Written by: Adam Micklethwaite
In my previous blog I wrote about digital inclusion as an issue of social justice. This time my theme is scale: why it’s important and why it works particularly well in the social/digital space.
Operating at scale is important for any service with a large target audience, whether you’re Google, Tesco or the NHS. So what about digital exclusion? As you read this, around 15.2 million people in the UK aren’t getting the most from the internet, of which 7.8 million don’t use it at all and 7.4 million use it less than weekly. That’s between 19%-25% of the population depending on where you are.
These are big numbers and represent an acute problem. So how do we tackle digital exclusion at the scale it requires?
At Good Things Foundation we’re interested in lots of things: but one of the most important is how you scale what works. And when you’re driving social change through digital, some themes keep coming back.
Helping people learn how to use digital for the first time requires knowledge, access to digital technology and the space to learn. It needs an understanding of how people see digital and what stops them from using it.
But in the end it boils down to one thing: trust. Knowing and understanding the person, building and maintaining the relationship. People who are great at digital inclusion have commitment, empathy, patience and the dedication to build trust, and there are thousands of them across the country, including in the Online Centres Network.
So how do you scale trust? This is what we know so far:
This is what we've done through our Future Digital Inclusion programme, funded by the Department for Education. We’ve been working with 200 Online Centres to deliver the programme, and I’m pleased to say we’ve just reached our 800,000th person. As well as helping them to cross the digital divide, Future Digital Inclusion has driven substantial re-engagement in learning for people who’d given up, and is driving further progression of between 80%-90% to the formal education and skills system. From digital inclusion we’re seeing social change: creating opportunity and transforming lives.
So scaling trust is possible. We’ve done it through a community network. But you can do it through public services and private sector workforces too.
And when the right ingredients are in place, what about delivery?
At Good Things Foundation we understand that no one approach works everywhere or with every audience. That's why we're design-led, using insight and data to build projects that have both reach and impact. But what we always look for is that magic ingredient that means the model can be adopted easily by others.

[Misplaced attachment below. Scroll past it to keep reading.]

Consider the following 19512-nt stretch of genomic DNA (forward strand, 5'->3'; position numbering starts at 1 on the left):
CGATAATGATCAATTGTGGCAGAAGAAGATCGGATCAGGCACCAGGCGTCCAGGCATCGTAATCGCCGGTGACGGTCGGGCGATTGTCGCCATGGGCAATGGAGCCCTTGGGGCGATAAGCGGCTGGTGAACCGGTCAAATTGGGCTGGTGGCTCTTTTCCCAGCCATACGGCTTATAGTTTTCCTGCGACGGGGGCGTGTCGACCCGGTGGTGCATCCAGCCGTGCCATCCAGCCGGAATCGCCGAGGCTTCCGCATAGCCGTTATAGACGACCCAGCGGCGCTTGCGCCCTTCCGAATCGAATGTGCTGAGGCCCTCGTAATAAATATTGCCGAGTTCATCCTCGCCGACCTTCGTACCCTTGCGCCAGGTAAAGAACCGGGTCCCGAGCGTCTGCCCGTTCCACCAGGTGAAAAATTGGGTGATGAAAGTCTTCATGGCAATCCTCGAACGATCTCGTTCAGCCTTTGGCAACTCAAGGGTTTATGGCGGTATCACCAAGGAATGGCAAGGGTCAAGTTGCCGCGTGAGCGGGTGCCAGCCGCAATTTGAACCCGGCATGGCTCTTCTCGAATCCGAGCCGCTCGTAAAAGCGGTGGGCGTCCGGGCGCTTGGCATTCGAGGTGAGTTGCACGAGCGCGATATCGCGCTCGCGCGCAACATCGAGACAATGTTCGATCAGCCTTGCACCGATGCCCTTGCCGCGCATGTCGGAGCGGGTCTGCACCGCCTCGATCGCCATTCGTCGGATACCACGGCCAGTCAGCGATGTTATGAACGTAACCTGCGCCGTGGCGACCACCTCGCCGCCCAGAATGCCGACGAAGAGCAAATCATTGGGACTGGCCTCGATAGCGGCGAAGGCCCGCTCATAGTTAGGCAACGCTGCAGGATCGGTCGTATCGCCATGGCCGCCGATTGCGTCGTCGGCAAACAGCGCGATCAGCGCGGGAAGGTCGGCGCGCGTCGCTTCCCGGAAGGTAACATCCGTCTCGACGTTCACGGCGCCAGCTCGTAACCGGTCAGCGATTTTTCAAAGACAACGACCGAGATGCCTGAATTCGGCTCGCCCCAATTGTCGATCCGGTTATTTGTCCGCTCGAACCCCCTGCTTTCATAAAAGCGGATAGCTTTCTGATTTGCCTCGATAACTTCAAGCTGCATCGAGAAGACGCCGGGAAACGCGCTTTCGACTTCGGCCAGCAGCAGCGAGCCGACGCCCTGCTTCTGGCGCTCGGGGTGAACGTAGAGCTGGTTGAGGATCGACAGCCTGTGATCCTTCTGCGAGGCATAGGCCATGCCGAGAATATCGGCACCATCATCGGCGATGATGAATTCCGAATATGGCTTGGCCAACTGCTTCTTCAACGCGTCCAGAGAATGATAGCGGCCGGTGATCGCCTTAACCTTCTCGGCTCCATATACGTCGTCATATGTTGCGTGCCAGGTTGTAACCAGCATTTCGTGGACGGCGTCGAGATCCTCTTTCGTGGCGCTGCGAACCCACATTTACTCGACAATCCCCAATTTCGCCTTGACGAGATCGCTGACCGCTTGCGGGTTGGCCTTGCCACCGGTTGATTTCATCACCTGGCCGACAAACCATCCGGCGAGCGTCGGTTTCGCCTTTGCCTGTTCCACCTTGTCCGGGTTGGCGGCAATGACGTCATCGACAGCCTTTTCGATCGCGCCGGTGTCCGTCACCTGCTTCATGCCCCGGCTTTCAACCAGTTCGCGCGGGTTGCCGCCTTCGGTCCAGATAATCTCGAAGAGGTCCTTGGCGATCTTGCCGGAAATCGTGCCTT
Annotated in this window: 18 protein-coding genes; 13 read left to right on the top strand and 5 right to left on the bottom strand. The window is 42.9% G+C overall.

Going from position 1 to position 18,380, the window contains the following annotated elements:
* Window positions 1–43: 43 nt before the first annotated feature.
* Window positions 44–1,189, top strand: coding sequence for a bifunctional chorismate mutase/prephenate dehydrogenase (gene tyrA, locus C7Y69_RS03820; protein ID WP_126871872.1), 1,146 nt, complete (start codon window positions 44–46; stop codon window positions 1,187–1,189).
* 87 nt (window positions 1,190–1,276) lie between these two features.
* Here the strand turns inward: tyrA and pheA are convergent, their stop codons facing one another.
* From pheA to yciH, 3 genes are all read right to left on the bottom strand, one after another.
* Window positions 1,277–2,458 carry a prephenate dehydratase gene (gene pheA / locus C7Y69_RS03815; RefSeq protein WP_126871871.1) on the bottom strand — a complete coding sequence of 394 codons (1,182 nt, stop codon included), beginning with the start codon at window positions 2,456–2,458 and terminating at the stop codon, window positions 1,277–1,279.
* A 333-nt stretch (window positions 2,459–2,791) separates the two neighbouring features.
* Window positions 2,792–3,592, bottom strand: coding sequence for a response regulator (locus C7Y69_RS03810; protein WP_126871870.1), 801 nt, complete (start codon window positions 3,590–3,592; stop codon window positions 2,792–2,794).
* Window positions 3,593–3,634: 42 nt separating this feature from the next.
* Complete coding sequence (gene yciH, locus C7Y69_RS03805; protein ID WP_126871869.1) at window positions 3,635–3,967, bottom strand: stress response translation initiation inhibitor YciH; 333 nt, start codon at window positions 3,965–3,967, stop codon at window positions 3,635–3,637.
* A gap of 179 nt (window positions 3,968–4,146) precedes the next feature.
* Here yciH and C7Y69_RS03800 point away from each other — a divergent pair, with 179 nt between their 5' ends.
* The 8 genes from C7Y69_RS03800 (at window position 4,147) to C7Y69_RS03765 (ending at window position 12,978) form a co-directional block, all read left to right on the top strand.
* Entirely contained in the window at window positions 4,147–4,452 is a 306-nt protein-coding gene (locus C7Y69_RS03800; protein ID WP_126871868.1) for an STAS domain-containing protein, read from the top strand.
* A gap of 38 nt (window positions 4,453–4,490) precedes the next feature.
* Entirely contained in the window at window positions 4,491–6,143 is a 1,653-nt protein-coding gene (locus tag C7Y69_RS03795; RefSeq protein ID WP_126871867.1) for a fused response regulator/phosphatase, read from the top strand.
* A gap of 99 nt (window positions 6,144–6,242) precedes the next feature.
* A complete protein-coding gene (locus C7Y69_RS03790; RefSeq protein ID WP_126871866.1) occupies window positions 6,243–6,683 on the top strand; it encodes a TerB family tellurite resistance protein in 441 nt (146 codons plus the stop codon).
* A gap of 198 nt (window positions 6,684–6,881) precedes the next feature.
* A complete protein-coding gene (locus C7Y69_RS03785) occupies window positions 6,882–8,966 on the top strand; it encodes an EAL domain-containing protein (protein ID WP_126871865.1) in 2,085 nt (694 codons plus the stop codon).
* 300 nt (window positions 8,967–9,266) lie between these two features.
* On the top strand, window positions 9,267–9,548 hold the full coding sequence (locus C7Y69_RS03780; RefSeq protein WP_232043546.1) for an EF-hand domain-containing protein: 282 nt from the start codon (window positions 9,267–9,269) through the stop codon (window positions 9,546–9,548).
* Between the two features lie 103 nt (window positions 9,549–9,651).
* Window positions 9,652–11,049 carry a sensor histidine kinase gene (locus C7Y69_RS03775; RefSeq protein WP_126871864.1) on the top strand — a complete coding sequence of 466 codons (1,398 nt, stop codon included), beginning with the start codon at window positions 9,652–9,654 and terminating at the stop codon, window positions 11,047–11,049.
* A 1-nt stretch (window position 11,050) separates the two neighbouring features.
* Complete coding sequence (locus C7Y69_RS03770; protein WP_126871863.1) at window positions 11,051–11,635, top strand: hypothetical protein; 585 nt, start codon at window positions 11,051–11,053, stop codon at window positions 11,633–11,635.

Our Widening Digital Participation programme with NHS Digital is trying to find interventions for digital health literacy that can work across different parts of the NHS. Our partnership with the Prince’s Countryside Fund is testing what it takes to create a rural digital inclusion hub that can be replicated elsewhere. And it’s not just about direct delivery. Get Online Week, the UK's biggest digital inclusion campaign will be here in 2 weeks and has proved successful in driving behaviour change at scale.
So scale is important in addressing digital exclusion, and scaling digital social change has some key ingredients. But none of this is possible without partnership.
Now is a great time for digital inclusion. Lots of organisations are interested and prepared to commit time, expertise and funding, reflected in the fantastic support for the Government’s new Digital Skills Partnership.
When Matt Hancock launched it in the summer, focusing on ensuring the UK economy has the digital skills it needs at all levels, he made no secret of his ambition for the Partnership to tackle the big questions and set its sights on the big numbers. This ambition and leadership from DCMS should prompt partners from the public, private and third sectors to design and test solutions that can work at scale.
Ambition, design, learning and scaling what works: all driven through partnership. These have to be the key ingredients for success in helping the 15.2 million who remain locked out of the digital world. Maybe in five years we’ll be able to look back on digital exclusion as a thing of the past.